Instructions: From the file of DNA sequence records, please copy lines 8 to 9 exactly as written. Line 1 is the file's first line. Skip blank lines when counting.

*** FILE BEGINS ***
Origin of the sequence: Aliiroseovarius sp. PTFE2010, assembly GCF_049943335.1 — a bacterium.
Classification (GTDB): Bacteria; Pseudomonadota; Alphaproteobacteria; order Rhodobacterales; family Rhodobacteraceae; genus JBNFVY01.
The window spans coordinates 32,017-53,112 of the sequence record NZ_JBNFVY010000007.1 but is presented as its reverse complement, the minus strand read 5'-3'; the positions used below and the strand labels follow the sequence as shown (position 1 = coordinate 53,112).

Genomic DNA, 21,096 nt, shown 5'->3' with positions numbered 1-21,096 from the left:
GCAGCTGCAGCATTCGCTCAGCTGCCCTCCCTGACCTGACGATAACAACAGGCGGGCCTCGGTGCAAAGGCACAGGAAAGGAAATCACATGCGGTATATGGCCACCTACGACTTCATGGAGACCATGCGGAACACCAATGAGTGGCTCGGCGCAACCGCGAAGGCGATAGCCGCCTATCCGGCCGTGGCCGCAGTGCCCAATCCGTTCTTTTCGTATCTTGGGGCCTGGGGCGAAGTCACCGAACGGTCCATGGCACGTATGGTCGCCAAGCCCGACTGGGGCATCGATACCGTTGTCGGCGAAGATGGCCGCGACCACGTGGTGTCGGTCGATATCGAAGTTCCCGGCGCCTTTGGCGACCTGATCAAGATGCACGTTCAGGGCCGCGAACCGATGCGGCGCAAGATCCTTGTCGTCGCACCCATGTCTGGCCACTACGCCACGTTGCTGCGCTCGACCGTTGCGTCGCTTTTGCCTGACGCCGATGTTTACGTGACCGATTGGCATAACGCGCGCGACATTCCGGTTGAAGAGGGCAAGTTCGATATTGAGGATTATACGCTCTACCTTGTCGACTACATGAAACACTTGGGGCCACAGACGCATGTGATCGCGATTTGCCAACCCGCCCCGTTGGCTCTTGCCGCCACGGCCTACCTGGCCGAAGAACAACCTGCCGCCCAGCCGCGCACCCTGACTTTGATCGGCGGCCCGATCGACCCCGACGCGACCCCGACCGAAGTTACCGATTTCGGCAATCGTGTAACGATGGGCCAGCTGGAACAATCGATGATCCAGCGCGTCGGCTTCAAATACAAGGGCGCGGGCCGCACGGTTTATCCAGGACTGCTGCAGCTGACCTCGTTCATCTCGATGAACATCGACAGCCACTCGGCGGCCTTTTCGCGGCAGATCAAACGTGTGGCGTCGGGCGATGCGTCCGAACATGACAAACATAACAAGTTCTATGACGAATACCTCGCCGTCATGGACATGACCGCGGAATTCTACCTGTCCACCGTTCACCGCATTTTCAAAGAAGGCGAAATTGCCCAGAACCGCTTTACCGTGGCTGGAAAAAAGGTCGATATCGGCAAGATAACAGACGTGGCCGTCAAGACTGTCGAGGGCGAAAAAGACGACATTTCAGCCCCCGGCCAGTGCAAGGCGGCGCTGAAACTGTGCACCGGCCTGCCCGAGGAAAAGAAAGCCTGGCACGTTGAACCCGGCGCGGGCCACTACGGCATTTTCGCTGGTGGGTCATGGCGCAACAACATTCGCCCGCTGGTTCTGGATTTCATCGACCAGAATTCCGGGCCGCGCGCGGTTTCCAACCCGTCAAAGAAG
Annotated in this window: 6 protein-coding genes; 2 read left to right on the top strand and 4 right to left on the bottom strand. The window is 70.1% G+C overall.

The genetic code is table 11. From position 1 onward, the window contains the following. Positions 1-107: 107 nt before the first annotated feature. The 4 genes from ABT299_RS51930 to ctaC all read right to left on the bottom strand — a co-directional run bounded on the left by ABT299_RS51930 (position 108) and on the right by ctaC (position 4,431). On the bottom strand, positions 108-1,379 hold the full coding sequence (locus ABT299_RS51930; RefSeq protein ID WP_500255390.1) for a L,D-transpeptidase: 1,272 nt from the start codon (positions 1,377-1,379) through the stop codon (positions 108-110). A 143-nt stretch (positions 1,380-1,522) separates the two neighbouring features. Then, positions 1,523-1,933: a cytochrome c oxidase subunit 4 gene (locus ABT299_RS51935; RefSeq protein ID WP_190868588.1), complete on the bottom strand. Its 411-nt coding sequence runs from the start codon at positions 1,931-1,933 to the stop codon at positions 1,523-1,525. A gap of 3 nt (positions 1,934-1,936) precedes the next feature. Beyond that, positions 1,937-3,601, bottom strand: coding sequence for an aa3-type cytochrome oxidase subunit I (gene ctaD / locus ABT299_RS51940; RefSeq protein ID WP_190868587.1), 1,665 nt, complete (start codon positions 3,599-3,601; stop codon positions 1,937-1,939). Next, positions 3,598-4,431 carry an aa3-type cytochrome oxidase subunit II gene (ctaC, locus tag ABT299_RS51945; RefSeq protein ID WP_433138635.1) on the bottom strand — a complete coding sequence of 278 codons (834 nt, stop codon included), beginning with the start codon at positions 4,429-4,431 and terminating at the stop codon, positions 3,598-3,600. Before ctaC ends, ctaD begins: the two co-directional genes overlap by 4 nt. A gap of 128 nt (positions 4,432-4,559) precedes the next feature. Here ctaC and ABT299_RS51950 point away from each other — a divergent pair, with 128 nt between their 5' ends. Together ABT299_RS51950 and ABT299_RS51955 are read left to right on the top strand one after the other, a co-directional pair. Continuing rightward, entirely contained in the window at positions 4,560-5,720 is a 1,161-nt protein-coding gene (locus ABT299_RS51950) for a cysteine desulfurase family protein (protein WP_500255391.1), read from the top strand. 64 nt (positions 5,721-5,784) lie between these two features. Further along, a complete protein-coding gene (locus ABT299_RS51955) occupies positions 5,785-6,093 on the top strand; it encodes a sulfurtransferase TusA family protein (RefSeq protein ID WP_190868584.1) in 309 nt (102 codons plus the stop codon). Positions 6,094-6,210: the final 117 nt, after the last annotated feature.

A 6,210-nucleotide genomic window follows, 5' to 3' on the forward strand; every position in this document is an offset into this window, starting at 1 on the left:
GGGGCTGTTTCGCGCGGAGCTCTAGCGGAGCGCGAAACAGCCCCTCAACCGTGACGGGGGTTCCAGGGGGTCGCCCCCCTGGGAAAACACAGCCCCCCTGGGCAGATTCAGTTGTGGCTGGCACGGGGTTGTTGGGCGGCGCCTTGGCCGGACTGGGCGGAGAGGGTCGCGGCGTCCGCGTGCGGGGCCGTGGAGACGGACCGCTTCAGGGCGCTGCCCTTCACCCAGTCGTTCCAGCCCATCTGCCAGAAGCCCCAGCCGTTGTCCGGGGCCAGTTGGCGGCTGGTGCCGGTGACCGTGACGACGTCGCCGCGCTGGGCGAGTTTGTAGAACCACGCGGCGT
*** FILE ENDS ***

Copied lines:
A 6,210-nucleotide genomic window follows, 5' to 3' on the forward strand; every position in this document is an offset into this window, starting at 1 on the left:
GGGGCTGTTTCGCGCGGAGCTCTAGCGGAGCGCGAAACAGCCCCTCAACCGTGACGGGGGTTCCAGGGGGTCGCCCCCCTGGGAAAACACAGCCCCCCTGGGCAGATTCAGTTGTGGCTGGCACGGGGTTGTTGGGCGGCGCCTTGGCCGGACTGGGCGGAGAGGGTCGCGGCGTCCGCGTGCGGGGCCGTGGAGACGGACCGCTTCAGGGCGCTGCCCTTCACCCAGTCGTTCCAGCCCATCTGCCAGAAGCCCCAGCCGTTGTCCGGGGCCAGTTGGCGGCTGGTGCCGGTGACCGTGACGACGTCGCCGCGCTGGGCGAGTTTGTAGAACCACGCGGCGT